Did you see this?
I want you to get your heads into a mental place where, in an economic collapse or some other kind of catastrophic situation, wheat flour and wine are scarce.
Sometimes when I write in a dystopian way about SHTF situations I mention that it would not be a bad idea to stockpile hosts and wine.
Remember: Things always happen to someone else, until they happen to you.
Shortages in Venezuela mean priests are running out of Hosts
Caracas, Venezuela, Aug 15, 2015 / 03:33 pm (CNA/EWTN News).- Venezuela’s ongoing economic crisis has hit the Church in a unique way: the production of Hosts fell 60 percent during the past month, affecting three states in the South American country.
Giovanni Luisio Mass, prior of the Order of Poor Knights of Christ of the Temple of Jerusalem, explained to local media that the shortage of unleavened wheat flour needed to make Hosts has been acute for a month now.
According to Caracol TV, the monthly production of Hosts has dropped from 80,000 to 30,000. This drop, Mass indicated, has affected every parish in three Venezuelan states. He added that they can only send 1,500 Hosts to the parishes in the north of the country, because there is no longer enough flour to make the 8,000 they have always needed.
Several parishes, along with the local communities, have organized to search for the wheat flour needed for the Hosts.
Venezuela is dealing with shortages including food, toilet paper, medicines, auto parts, chocolate, oil, and clothes irons. [If the democrats make any more gains for their agenda, this will be our future.] According to the Central Bank of Venezuela, food prices went up 92 percent last year, and during the last ten years inflation has risen 1,250 percent.
According to the Colombian newspaper El Tiempo, since 2003 the Venezuelan government has imposed price controls on 165 products, including cooking oil, soap, milk, flour, cereals, toilet paper , cleaning products, detergent, diapers, toothpaste, and sugar. The local currency has plummeted in value.
As a result, price-controlled commodities are affordable, but disappear from shelves in no time, often to be resold on the black market at market rates. And the good that are not price-controlled, are unafforable because of the devalued currency.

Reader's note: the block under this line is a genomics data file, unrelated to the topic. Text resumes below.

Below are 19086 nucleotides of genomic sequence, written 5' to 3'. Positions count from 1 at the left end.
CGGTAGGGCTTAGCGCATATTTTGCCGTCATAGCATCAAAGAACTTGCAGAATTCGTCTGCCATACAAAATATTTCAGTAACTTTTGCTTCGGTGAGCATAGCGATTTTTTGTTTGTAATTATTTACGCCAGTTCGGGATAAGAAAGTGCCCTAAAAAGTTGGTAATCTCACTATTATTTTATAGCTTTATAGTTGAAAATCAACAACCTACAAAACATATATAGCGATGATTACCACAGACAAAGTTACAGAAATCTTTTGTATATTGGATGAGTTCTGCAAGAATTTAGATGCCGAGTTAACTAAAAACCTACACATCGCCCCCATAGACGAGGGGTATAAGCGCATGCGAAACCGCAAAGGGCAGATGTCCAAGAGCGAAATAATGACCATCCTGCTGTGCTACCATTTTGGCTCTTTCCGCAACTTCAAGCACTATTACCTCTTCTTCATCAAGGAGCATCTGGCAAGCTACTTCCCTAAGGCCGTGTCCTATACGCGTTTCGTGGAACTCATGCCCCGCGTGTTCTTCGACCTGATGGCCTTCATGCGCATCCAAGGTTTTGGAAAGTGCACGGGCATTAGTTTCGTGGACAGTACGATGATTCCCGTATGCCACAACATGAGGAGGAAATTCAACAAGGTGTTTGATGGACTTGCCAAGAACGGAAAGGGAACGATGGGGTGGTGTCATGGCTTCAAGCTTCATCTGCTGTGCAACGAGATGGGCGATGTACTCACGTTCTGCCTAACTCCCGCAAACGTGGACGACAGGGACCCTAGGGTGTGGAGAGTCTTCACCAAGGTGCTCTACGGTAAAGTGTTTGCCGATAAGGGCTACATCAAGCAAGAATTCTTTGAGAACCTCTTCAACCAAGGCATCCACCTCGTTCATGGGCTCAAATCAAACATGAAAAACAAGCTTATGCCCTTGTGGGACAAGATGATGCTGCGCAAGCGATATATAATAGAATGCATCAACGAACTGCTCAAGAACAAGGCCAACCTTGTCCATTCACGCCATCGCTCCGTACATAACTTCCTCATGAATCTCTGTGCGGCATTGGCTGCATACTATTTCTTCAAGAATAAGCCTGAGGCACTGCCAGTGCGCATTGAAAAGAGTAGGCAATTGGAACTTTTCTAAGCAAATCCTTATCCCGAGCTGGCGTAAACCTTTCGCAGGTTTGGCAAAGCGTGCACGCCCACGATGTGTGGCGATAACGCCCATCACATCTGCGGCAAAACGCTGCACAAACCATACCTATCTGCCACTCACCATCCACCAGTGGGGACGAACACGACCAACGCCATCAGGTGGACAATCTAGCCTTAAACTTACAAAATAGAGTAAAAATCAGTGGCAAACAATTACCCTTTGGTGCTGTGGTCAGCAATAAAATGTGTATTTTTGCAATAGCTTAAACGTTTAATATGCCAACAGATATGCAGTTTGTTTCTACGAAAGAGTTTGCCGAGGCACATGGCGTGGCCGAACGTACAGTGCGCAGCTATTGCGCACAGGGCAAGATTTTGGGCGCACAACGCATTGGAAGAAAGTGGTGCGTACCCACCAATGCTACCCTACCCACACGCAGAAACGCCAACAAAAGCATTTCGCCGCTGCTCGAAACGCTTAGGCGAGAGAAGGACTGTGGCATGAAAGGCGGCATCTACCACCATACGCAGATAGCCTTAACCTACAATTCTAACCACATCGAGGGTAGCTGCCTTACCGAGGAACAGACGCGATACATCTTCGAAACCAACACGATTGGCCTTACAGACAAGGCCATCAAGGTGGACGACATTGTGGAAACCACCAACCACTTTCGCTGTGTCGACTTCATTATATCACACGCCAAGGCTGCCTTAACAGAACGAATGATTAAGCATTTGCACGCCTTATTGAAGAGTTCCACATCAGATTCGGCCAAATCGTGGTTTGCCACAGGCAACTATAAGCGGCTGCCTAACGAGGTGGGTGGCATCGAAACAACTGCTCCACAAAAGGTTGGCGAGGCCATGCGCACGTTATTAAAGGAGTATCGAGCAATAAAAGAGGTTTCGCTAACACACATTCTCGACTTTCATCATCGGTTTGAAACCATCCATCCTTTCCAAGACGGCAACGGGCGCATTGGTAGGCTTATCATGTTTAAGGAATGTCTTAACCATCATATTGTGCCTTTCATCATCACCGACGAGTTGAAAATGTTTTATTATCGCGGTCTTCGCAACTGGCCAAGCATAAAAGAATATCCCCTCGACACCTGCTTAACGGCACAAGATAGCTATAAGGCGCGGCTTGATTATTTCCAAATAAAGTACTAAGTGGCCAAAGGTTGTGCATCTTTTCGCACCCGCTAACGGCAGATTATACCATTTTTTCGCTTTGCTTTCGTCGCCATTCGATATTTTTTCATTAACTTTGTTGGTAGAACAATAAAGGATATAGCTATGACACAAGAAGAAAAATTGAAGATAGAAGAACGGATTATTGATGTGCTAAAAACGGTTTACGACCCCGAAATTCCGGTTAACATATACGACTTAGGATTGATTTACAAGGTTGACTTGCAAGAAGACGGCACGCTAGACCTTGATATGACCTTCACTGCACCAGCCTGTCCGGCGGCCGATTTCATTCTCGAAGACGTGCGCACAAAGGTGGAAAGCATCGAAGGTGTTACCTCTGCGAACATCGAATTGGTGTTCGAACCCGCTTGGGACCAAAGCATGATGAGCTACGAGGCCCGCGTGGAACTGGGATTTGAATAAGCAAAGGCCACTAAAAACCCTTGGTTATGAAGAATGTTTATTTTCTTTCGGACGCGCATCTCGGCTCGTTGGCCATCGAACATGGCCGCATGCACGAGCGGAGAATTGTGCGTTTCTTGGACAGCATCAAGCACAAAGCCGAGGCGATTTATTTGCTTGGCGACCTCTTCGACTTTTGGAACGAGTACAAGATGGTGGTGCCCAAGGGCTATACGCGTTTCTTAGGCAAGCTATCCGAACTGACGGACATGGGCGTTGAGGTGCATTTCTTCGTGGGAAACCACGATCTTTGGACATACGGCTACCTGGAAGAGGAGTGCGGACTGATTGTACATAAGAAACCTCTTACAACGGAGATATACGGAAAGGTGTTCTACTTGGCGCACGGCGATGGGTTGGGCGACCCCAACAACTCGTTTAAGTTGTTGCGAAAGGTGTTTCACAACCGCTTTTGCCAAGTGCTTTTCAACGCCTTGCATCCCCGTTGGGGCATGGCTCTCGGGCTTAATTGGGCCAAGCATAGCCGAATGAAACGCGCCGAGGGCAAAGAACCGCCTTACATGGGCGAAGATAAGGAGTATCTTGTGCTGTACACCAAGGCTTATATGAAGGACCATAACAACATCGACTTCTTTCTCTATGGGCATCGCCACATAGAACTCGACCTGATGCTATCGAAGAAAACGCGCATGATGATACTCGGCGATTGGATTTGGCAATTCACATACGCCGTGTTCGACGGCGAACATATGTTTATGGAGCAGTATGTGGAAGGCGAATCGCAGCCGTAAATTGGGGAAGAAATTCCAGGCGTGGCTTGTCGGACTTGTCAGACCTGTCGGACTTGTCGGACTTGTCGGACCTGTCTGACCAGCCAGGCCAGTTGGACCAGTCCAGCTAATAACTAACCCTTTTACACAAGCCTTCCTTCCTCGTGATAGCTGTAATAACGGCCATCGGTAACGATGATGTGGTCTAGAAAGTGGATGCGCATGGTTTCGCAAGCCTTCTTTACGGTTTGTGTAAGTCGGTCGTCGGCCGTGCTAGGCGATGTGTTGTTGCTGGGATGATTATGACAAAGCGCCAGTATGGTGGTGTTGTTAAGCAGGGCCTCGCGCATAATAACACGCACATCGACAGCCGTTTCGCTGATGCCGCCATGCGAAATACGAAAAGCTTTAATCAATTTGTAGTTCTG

The government has also instituted policies to control sales, such as distributing tickets for the purpose of taking turns at the supermarkets, and placing digital fingerprint readers in the stores to prevent people from exceeding the allotted amount of products they could buy. [Perhaps signs or implanted chips in the forehead or hand?]
According to the BBC, every day Venezuelans have to form long lines at the supermarkets, but often they do not find the products they need and have to get in another line.
On average, a Venezuelan spends five hours a week shopping. The BBC quoted the Venezuelan polling company Datanálisis that said that in 80 percent of the supermarkets there is a shortage of basic goods. Consequently the black market, where the price is four times higher, has grown, and 65 percent of the people in lines outside the supermarkets are people who will resell what they buy.
Will we be out on the edges of fields picking up the pe’ah? Will we be gleaning just to make Mass hosts?
It would be worth it.
Not to be flippant, such a scenario could help us reduce the number of people who go to Holy Communion thoughtlessly or in the state of sin.
As I write, I have in my mind’s eye the painting of The Gleaners by Jean-François Millet at the Musée d’Orsay in Paris. It’s realistic details and the size of the painting drive home the plight of the poor workers, toiling to salvage what is left on the edge of the fields. In the background, you see abundance harvested. There is also the ominous figure of a foreman on horseback.
My home parish in St. Paul has maintained – to my knowledge – the practice of making their own hosts! Ladies would gather in the rectory basement and fire up the host irons. It was rather wonderful to use hosts made right there. I like to back communities of nuns who make hosts (like this one HERE), but this could be a good back up option:
- a grinder for unmilled wheat,
- sealed cans of flour
- and host irons.
These parish made hosts tend to be affected quite a bit by ambient humidity and aridity. You have to be careful with particles. A ciborium will often have quite a few fragments at the bottom. Father has to watch carefully while distributing and also keep an eye on the paten, which must be used with great attention.
But… in the face of hosts or no hosts…. easy decision.